Competitive neutrality reform involved the Australian Government and all state and territory governments ensuring that their publicly owned businesses did not enjoy any net competitive advantage simply because they are publicly owned. For significant government businesses, governments undertook to adopt a corporatisation model where appropriate and to impose on the business full taxes or tax equivalents and debt guarantee fees to offset advantages from government guarantees, and to apply to the business regulations normally applying to private sector businesses.
Governments were to publish a competitive neutrality policy statement by 1996, which was to outline its implementation programme and mechanism for handling complaints. Governments were to publish annual reports on implementation including allegations of non-compliance. (See the Competition Principles Agreement clause 3)
Structural reform involved the Australian Government and all state and territory governments, before introducing competition to a market traditionally served by a public monopoly, to remove from the monopoly any responsibilities for industry regulation. Before introducing competition and before privatising there was to have been a structural review of the business, including the merits of separating any monopoly and potentially competitive elements of the business. (See the Competition Principles Agreement clause 4)
Access to infrastructure services involved the introduction of a national regime providing for access to the services provided by significant monopoly infrastructure facilities. (See the Competition Principles Agreement clause 6)
The National Competition Policy Reform Act 1995 (Cth) introduced a new Part IIIA into the Trade Practices Act 1974 providing three routes through which a business can get access to the services of nationally significant monopoly infrastructure services:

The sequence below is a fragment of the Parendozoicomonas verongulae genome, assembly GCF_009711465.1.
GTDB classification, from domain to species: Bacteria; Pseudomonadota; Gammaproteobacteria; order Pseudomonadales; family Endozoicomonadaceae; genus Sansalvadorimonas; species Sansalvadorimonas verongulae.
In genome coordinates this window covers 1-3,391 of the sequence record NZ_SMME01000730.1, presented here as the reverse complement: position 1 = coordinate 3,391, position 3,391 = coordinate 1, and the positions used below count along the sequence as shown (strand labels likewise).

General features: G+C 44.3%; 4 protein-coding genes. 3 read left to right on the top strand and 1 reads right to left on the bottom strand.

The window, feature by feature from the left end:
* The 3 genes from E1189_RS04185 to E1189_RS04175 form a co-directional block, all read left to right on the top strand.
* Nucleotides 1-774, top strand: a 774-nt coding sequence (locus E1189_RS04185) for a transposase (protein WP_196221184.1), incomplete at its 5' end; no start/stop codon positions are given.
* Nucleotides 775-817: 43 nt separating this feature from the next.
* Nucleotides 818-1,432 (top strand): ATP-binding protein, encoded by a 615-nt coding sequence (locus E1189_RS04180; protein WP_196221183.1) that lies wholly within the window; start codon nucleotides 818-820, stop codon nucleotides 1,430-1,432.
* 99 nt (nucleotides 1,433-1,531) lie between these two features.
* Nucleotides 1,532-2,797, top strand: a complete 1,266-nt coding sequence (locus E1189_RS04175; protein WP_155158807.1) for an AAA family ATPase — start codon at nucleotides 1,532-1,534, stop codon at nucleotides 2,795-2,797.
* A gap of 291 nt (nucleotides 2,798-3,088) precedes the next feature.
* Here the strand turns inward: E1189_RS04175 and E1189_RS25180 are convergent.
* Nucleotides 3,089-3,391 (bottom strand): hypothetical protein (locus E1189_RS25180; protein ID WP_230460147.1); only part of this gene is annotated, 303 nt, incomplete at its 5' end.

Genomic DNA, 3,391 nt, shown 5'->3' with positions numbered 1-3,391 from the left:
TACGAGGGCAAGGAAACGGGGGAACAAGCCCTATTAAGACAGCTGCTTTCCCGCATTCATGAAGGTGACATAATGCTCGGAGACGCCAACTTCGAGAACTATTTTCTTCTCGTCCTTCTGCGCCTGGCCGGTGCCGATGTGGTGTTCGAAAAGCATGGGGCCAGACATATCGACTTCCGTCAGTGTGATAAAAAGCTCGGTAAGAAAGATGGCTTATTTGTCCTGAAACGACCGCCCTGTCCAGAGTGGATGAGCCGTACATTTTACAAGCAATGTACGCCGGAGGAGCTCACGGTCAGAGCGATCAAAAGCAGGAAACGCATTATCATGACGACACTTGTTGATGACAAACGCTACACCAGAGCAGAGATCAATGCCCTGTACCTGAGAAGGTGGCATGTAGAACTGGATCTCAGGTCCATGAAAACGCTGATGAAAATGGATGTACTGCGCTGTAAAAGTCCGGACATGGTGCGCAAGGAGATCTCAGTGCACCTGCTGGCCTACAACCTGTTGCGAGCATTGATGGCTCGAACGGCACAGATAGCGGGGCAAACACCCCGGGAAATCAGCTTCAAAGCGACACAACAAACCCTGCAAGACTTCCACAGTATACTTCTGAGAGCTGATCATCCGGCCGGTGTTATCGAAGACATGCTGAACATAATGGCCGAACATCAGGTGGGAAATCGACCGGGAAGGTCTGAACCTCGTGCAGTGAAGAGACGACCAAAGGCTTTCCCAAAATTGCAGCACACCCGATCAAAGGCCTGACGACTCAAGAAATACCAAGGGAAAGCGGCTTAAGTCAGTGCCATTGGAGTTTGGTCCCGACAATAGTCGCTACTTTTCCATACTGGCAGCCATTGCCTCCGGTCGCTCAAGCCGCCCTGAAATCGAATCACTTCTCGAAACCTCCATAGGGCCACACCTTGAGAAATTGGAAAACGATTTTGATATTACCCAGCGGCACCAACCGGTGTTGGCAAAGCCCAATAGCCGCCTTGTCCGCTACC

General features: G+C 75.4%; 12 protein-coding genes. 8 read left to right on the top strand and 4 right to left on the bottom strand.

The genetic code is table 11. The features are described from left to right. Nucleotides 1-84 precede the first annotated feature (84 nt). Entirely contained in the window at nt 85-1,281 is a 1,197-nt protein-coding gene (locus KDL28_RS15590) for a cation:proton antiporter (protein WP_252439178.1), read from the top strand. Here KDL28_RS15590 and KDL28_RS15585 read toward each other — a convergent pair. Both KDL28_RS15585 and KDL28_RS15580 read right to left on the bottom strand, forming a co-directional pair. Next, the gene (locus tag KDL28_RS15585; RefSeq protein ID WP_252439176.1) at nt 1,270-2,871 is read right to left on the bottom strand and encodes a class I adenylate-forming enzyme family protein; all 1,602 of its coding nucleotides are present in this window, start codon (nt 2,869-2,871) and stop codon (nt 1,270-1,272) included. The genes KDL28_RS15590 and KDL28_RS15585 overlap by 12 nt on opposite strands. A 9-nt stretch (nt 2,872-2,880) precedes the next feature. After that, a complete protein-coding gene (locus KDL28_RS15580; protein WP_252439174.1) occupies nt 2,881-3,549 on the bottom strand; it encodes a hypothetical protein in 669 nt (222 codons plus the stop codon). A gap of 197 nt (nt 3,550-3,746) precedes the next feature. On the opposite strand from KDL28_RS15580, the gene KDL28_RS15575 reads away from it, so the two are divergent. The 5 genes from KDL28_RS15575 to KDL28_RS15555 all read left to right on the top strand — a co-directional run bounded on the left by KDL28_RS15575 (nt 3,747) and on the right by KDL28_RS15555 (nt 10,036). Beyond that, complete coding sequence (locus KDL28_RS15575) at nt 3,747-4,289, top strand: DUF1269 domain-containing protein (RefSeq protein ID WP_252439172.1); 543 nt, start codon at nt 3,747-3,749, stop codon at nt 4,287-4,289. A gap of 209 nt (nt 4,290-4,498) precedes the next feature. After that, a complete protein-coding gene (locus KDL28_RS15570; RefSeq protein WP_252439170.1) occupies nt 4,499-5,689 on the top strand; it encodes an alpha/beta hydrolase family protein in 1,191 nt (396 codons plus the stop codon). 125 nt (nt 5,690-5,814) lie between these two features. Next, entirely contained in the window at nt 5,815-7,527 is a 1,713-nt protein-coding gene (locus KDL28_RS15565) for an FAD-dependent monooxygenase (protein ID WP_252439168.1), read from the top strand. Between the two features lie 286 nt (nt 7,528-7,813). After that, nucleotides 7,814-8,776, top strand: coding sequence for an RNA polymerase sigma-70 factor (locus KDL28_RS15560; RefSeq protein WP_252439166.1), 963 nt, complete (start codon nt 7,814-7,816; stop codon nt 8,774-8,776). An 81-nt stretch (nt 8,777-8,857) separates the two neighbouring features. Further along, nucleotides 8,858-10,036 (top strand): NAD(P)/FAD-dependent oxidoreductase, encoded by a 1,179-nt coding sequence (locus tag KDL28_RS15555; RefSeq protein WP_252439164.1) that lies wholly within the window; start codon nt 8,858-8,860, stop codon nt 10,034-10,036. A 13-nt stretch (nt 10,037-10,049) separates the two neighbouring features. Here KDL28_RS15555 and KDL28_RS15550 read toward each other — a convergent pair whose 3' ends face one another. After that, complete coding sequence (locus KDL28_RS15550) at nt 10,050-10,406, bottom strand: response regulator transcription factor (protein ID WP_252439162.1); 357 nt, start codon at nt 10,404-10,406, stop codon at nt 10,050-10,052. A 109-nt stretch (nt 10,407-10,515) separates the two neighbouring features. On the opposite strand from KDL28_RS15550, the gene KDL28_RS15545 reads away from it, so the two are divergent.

- A business can apply to the National Competition Council to have a service ‘declared’. If the designated Minister declares the service, the business can enter negotiation, supported by legally binding arbitration, with the infrastructure operator to determine the terms and conditions of access.
- A business can use a state or territory access regime applying to a particular infrastructure service. Where that regime is certified as an ‘effective’ means of seeking access, then the service cannot be declared under the national access regime.
- Where an infrastructure operator has made a voluntary access undertaking approved by the Australian Competition and Consumer Commission, a business can get access to the infrastructure service under the terms and conditions of that undertaking. An infrastructure service cannot be declared where there is an approved undertaking in place.
The National Competition Policy reform agenda was extended to local government. States and territories undertook to work with local government in applying legislation review and reform, competitive neutrality and structural reform principles. States and territories undertook to prepare a statement by June 1996 on the application of these principles to local government. (See the Competition Principles Agreement clause 7)
The prices oversight undertaking involved states and territories agreeing to consider establishing independent sources of prices oversight of their monopolistic business enterprises. (See the Competition Principles Agreement clause 2)
The ‘Related Reforms’